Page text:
When Caesar was assassinated on the Ides of March, 44 BC, her protected idyll abruptly ended. Cleopatra returned to Egypt (conveniently losing Ptolemy XIV by poison en route!) and reigned with her son by Caesar, Caesarion Ptolemy (XV).


The empire plunged into civil war. Despite its traditional resistance to monarchy, Rome was now too vast to rule itself as a republic. Caesar had so much power that after his death the vacuum could only be filled by an individual, not an administration.

The main contenders were Mark Antony and Octavian. Antony, one of Caesar’s lieutenants, was well known as a brave fighter, but not good at tactics or politics. Blue-blooded and fiercely ambitious, he was extravagant and often broke. Octavian was Caesar’s great-nephew and official heir, and while unknown, and quite lily-livered as a soldier, he made allies fast, proving to be a clever, consummate politician. The outcome was a division of power between Octavian in the West, and Antony in the East.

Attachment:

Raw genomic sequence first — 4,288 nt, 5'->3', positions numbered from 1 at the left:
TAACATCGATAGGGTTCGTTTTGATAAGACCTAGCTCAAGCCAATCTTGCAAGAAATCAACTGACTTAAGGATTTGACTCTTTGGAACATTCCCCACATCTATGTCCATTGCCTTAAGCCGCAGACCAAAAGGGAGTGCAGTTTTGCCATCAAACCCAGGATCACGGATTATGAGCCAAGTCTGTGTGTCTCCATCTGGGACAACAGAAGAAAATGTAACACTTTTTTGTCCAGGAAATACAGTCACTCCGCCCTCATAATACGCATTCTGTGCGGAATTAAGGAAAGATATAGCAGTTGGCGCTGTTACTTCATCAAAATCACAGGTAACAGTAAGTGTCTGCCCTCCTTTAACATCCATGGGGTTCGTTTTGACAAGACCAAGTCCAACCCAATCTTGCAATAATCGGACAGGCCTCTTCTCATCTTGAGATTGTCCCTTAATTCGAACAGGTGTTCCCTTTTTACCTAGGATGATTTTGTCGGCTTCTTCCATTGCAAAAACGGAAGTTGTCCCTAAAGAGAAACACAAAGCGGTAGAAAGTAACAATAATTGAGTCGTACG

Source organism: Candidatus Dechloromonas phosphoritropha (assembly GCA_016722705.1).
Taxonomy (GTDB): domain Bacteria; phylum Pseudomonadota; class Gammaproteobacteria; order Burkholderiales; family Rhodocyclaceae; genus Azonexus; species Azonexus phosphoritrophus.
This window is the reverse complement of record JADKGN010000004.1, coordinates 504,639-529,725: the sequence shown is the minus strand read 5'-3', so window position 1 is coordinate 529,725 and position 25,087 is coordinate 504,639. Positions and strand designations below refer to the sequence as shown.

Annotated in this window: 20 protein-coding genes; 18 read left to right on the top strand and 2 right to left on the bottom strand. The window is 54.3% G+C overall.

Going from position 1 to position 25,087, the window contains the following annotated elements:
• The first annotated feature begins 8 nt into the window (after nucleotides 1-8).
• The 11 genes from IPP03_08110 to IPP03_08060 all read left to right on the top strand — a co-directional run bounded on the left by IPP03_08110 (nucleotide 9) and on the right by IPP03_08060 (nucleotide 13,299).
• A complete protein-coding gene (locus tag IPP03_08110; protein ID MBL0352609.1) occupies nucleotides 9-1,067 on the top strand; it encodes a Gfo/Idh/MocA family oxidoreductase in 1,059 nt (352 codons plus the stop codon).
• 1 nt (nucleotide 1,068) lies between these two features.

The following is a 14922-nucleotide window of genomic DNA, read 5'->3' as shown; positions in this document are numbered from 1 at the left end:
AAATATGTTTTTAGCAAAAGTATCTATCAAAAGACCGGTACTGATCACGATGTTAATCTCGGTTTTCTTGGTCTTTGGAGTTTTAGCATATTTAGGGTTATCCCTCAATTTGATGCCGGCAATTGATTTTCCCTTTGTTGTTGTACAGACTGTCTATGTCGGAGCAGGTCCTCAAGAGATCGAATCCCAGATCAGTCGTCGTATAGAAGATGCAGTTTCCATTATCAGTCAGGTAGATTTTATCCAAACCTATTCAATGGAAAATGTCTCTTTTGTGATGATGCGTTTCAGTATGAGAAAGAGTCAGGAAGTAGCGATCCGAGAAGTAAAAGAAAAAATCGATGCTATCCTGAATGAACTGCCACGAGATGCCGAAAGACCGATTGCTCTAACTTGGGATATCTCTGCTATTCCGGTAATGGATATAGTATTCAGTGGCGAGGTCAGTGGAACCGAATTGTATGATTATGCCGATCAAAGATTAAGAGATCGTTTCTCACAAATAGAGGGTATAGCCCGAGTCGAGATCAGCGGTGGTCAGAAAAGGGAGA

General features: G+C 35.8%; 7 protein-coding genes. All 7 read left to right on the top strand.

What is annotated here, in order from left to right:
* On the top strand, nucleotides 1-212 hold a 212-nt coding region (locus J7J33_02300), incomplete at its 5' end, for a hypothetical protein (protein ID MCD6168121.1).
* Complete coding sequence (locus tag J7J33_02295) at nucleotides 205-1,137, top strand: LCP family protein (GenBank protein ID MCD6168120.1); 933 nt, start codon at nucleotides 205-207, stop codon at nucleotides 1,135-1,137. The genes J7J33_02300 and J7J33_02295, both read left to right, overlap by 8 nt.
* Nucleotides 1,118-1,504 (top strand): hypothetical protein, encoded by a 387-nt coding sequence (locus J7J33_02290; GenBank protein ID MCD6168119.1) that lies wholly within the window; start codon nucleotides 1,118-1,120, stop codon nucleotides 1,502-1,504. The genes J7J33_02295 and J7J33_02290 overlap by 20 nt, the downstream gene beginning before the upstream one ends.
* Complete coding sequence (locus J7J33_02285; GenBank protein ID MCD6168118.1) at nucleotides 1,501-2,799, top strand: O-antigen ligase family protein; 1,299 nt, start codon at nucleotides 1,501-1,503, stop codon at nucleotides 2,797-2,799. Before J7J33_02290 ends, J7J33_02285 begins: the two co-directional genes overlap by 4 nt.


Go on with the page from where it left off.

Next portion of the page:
Needing a power base in the East, and military victories to emulate Caesar, Antony aimed to conquer Parthia (Iran) – a very expensive project. Thus, in 41 BC, Antony summoned Cleopatra to meet him in Tarsus, Turkey.


Dressed as Isis/Aphrodite, Cleopatra arrived on a gilded barge, reclining under a gold-embroidered canopy and purple sails perfumed with lotus oil, fanned by slaves dressed as cupids and mermaids. This display was deliberately designed to show her divine power as a pharaoh and her wealth as a Ptolemy, and also to seduce a decadent man. Having known Antony for years, she knew exactly what he liked. Her agents had spread the rumour through the city that “Aphrodite had come in revelry to Dionysus, for the good of Asia”.